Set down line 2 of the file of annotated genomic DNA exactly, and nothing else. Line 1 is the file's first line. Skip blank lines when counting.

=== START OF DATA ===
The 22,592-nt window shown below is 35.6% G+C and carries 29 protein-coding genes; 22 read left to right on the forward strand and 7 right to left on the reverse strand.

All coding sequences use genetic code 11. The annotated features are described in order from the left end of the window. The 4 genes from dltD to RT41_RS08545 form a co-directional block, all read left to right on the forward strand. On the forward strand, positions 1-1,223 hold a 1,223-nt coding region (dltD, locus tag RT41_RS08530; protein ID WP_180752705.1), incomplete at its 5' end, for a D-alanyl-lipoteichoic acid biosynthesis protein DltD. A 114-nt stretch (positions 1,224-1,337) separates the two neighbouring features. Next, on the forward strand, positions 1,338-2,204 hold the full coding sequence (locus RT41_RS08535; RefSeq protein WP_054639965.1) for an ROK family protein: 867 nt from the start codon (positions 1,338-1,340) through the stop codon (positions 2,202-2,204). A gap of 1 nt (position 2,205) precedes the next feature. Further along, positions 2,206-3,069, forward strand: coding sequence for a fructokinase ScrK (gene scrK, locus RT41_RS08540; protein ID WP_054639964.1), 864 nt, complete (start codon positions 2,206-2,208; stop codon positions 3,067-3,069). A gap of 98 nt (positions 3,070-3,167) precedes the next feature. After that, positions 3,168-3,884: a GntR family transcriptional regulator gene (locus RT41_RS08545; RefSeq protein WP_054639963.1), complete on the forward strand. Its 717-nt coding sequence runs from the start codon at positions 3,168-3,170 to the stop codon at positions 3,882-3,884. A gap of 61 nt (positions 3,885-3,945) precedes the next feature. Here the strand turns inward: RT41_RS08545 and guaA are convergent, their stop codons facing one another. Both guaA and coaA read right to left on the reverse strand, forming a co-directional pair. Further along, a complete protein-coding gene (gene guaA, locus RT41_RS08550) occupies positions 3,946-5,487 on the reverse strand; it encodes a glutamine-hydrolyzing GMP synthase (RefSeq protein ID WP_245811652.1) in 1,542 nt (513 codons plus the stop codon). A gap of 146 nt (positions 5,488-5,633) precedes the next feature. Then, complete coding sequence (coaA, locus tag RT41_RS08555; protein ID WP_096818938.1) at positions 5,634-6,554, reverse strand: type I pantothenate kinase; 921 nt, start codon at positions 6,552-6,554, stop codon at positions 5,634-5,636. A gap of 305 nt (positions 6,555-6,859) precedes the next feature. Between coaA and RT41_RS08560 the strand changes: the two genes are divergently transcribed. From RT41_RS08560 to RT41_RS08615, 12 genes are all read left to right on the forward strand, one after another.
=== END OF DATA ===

All coding sequences use genetic code 11. The annotated features are described in order from the left end of the window. The 4 genes from dltD to RT41_RS08545 form a co-directional block, all read left to right on the forward strand. On the forward strand, positions 1-1,223 hold a 1,223-nt coding region (dltD, locus tag RT41_RS08530; protein ID WP_180752705.1), incomplete at its 5' end, for a D-alanyl-lipoteichoic acid biosynthesis protein DltD. A 114-nt stretch (positions 1,224-1,337) separates the two neighbouring features. Next, on the forward strand, positions 1,338-2,204 hold the full coding sequence (locus RT41_RS08535; RefSeq protein WP_054639965.1) for an ROK family protein: 867 nt from the start codon (positions 1,338-1,340) through the stop codon (positions 2,202-2,204). A gap of 1 nt (position 2,205) precedes the next feature. Further along, positions 2,206-3,069, forward strand: coding sequence for a fructokinase ScrK (gene scrK, locus RT41_RS08540; protein ID WP_054639964.1), 864 nt, complete (start codon positions 2,206-2,208; stop codon positions 3,067-3,069). A gap of 98 nt (positions 3,070-3,167) precedes the next feature. After that, positions 3,168-3,884: a GntR family transcriptional regulator gene (locus RT41_RS08545; RefSeq protein WP_054639963.1), complete on the forward strand. Its 717-nt coding sequence runs from the start codon at positions 3,168-3,170 to the stop codon at positions 3,882-3,884. A gap of 61 nt (positions 3,885-3,945) precedes the next feature. Here the strand turns inward: RT41_RS08545 and guaA are convergent, their stop codons facing one another. Both guaA and coaA read right to left on the reverse strand, forming a co-directional pair. Further along, a complete protein-coding gene (gene guaA, locus RT41_RS08550) occupies positions 3,946-5,487 on the reverse strand; it encodes a glutamine-hydrolyzing GMP synthase (RefSeq protein ID WP_245811652.1) in 1,542 nt (513 codons plus the stop codon). A gap of 146 nt (positions 5,488-5,633) precedes the next feature. Then, complete coding sequence (coaA, locus tag RT41_RS08555; protein ID WP_096818938.1) at positions 5,634-6,554, reverse strand: type I pantothenate kinase; 921 nt, start codon at positions 6,552-6,554, stop codon at positions 5,634-5,636. A gap of 305 nt (positions 6,555-6,859) precedes the next feature. Between coaA and RT41_RS08560 the strand changes: the two genes are divergently transcribed. From RT41_RS08560 to RT41_RS08615, 12 genes are all read left to right on the forward strand, one after another.